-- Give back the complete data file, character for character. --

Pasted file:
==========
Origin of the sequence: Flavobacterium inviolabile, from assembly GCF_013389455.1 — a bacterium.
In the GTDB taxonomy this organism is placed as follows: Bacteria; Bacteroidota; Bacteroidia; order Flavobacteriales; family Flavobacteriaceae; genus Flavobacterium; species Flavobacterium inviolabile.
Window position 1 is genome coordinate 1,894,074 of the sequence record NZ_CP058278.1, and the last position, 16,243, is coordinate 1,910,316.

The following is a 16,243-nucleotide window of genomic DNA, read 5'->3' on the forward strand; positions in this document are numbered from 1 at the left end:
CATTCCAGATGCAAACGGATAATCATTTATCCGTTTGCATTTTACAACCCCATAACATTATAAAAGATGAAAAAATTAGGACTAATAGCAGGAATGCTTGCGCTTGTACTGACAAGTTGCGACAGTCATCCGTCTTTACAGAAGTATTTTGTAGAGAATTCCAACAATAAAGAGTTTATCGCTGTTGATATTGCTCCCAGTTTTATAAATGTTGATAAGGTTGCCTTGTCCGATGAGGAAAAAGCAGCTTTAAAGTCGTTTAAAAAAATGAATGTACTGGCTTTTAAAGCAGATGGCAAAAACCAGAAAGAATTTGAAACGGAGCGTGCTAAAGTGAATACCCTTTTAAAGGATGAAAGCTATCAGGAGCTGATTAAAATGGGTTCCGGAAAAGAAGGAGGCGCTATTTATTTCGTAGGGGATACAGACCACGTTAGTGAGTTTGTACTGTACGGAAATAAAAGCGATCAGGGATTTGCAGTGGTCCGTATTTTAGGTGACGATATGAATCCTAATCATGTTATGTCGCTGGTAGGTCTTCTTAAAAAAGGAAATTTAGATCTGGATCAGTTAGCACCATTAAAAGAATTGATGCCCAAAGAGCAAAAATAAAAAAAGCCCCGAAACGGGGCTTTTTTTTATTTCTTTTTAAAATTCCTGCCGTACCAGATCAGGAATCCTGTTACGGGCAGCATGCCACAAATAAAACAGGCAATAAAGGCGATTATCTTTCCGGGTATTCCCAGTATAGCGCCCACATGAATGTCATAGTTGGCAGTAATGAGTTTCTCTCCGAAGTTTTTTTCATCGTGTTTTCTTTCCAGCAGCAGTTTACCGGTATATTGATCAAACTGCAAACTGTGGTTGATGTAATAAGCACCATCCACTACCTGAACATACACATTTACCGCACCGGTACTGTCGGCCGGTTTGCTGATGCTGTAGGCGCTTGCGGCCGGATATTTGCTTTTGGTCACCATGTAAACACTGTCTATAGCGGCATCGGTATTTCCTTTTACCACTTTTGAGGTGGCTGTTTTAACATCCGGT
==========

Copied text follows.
Origin of the sequence: Flavobacterium inviolabile, from assembly GCF_013389455.1 — a bacterium.
In the GTDB taxonomy this organism is placed as follows: Bacteria; Bacteroidota; Bacteroidia; order Flavobacteriales; family Flavobacteriaceae; genus Flavobacterium; species Flavobacterium inviolabile.
Window position 1 is genome coordinate 1,894,074 of the sequence record NZ_CP058278.1, and the last position, 16,243, is coordinate 1,910,316.

The following is a 16,243-nucleotide window of genomic DNA, read 5'->3' on the forward strand; positions in this document are numbered from 1 at the left end:
CATTCCAGATGCAAACGGATAATCATTTATCCGTTTGCATTTTACAACCCCATAACATTATAAAAGATGAAAAAATTAGGACTAATAGCAGGAATGCTTGCGCTTGTACTGACAAGTTGCGACAGTCATCCGTCTTTACAGAAGTATTTTGTAGAGAATTCCAACAATAAAGAGTTTATCGCTGTTGATATTGCTCCCAGTTTTATAAATGTTGATAAGGTTGCCTTGTCCGATGAGGAAAAAGCAGCTTTAAAGTCGTTTAAAAAAATGAATGTACTGGCTTTTAAAGCAGATGGCAAAAACCAGAAAGAATTTGAAACGGAGCGTGCTAAAGTGAATACCCTTTTAAAGGATGAAAGCTATCAGGAGCTGATTAAAATGGGTTCCGGAAAAGAAGGAGGCGCTATTTATTTCGTAGGGGATACAGACCACGTTAGTGAGTTTGTACTGTACGGAAATAAAAGCGATCAGGGATTTGCAGTGGTCCGTATTTTAGGTGACGATATGAATCCTAATCATGTTATGTCGCTGGTAGGTCTTCTTAAAAAAGGAAATTTAGATCTGGATCAGTTAGCACCATTAAAAGAATTGATGCCCAAAGAGCAAAAATAAAAAAAGCCCCGAAACGGGGCTTTTTTTTATTTCTTTTTAAAATTCCTGCCGTACCAGATCAGGAATCCTGTTACGGGCAGCATGCCACAAATAAAACAGGCAATAAAGGCGATTATCTTTCCGGGTATTCCCAGTATAGCGCCCACATGAATGTCATAGTTGGCAGTAATGAGTTTCTCTCCGAAGTTTTTTTCATCGTGTTTTCTTTCCAGCAGCAGTTTACCGGTATATTGATCAAACTGCAAACTGTGGTTGATGTAATAAGCACCATCCACTACCTGAACATACACATTTACCGCACCGGTACTGTCGGCCGGTTTGCTGATGCTGTAGGCGCTTGCGGCCGGATATTTGCTTTTGGTCACCATGTAAACACTGTCTATAGCGGCATCGGTATTTCCTTTTACCACTTTTGAGGTGGCTGTTTTAACATCCGGT